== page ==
Macron calls snap French elections as far-right wave hits EU vote

Projected results for the European Parliament for France put the far-right National Rally party at about 33 per cent

French President Emmanuel Macron has called a new national election. AFP
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French President Emmanuel Macron moved to dissolve his national parliament as far-right parties were projected to make big gains in the European elections.

Far-right parties were on course to significantly boost their presence in the EU's transnational parliament and send a message to Europe's most powerful centrist leaders.

Despite the defeats, centre-left and centre-right parties across Europe are set to preserve their overall majority.

Projected results for the European Parliament for France put the far-right National Rally (RN) party at about 33 per cent, with 31 seats in the new European Parliament – more than double the score of Mr Macron's supporters, on 15 per cent.

In Germany, the Alternative for Germany (AfD) party rose to second place with about 16 per cent, ahead of Chancellor Olaf Scholz's Social Democrats and its two ruling coalition partners.

Austria's far-right Freedom Party and the Belgian nationalists, Vlaams Belang, also did well in the European vote.

The estimates aggregated by the European Parliament are based on exit polls or other survey data, along with projections that may include some partial election returns.

About 360 million voters across 27 countries were expected to cast ballots to elect 720 members of the European Parliament.

Election results determine the bloc's next assembly and, indirectly, the make-up of the powerful European Commission, helping to shape policy over the next five years.

It is a crucial time for the EU, as the war on its eastern border between Russia and Ukraine continues, a growing US-China rivalry affects European industry and the climate emergency causes alarm.

European Commission chief Ursula von der Leyen promised on Sunday to build a "bastion against extremes" in the new EU Parliament, where vote projections show her centre-right group in first place.

Rising living costs and deteriorating standards are often blamed on rising immigration levels, leading to a surge in the popularity of the political far right.

“I’ve decided to give you back the choice of our parliamentary future through the vote," Mr Macron said in an address to the nation from the Elysee Palace.

"I am therefore dissolving the National Assembly.”

The vote will take place in two rounds on June 30 and July 7, he said.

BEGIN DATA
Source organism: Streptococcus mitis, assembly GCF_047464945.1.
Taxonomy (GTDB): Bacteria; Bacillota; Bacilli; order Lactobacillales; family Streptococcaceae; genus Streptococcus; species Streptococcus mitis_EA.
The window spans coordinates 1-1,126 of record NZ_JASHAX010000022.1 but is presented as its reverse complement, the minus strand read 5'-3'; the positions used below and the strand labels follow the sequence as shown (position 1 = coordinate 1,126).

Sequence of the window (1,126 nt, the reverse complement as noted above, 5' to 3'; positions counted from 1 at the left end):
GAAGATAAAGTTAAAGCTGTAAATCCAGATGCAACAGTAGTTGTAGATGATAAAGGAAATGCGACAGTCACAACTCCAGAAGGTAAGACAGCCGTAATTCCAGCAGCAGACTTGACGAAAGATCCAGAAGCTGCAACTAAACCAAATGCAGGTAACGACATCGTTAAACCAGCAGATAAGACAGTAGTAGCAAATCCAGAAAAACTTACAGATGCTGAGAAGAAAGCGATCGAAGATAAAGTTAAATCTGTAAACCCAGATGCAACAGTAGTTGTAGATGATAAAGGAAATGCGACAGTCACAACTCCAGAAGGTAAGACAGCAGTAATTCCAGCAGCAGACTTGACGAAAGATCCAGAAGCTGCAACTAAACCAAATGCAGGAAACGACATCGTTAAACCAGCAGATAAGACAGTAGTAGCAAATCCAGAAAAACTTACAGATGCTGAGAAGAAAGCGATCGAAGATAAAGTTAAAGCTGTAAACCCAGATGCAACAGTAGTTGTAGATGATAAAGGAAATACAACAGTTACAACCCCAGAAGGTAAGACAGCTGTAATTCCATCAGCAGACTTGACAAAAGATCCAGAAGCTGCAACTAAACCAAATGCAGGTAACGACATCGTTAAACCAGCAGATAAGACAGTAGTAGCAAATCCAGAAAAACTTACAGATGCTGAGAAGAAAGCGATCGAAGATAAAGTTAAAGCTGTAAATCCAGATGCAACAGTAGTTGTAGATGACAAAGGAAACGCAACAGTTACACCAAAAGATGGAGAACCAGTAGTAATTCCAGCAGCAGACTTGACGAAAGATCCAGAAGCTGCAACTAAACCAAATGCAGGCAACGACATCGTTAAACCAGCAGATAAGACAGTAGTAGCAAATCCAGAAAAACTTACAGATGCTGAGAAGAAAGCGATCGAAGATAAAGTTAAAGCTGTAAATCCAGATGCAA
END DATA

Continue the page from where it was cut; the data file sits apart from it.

Marine Le Pen's RN had been predicted to beat Mr Macron's liberal Renaissance party but the scale was unexpected.

In Germany, Europe’s biggest economy and most populous nation, the election dealt a blow to Chancellor Olaf Scholz, whose centre-left Social Democratic Party was polling behind the far-right AfD.

Eurosceptic Ms Le Pen is keen to team up with Italy’s far-right Prime Minister Giorgia Meloni, who opposes undocumented asylum seekers entering Europe.

But the alignment appears unlikely, due to Ms Meloni’s pro-EU position and her agreement with the general EU consensus that military and financial support for Kyiv should continue, with Ukraine being encouraged to join the bloc.

Ms von der Leyen, who is in the running for a second term in office, will be seeking to draw Ms Meloni into the fold.

The post will ultimately be decided by EU leaders but also needs a majority assent in the new European Parliament.

Mainstream leftist parties fear there could now be a sharp rightward turn – with tougher immigration laws, a watering down of climate policies to appease protesting farmers and a focus on boosting industry.

It could also bring the far right further into the mainstream, as has happened in Italy and the Netherlands where the movement dominates governing coalitions.

In the Netherlands, exit polls from Thursday already show nationalist Geert Wilders' anti-immigration party set to win seven of the 29 Dutch seats in the EU assembly, from none in 2019, following on from his victory in last year's national election.

Ms Meloni saw her position strengthened by her arch-conservative Brothers of Italy group winning the most votes, the exit polls showed.

In Belgium, voters were also holding national elections where the far-right Vlaams Belang gained ground, taking 17.5 per cent of the vote, but was second to the nationalist New Flemish Alliance, led by Bart De Wever.

The ruling liberals under Prime Minister Alexander De Croo took only 7 per cent of the vote.

Far-right populism and nationalism are already forces to be reckoned with in Poland and Spain. In Hungary, Prime Minister Viktor Orban's ruling Fidesz party has been blocking further EU aid to Ukraine.

Updated: June 10, 2024, 10:54 AM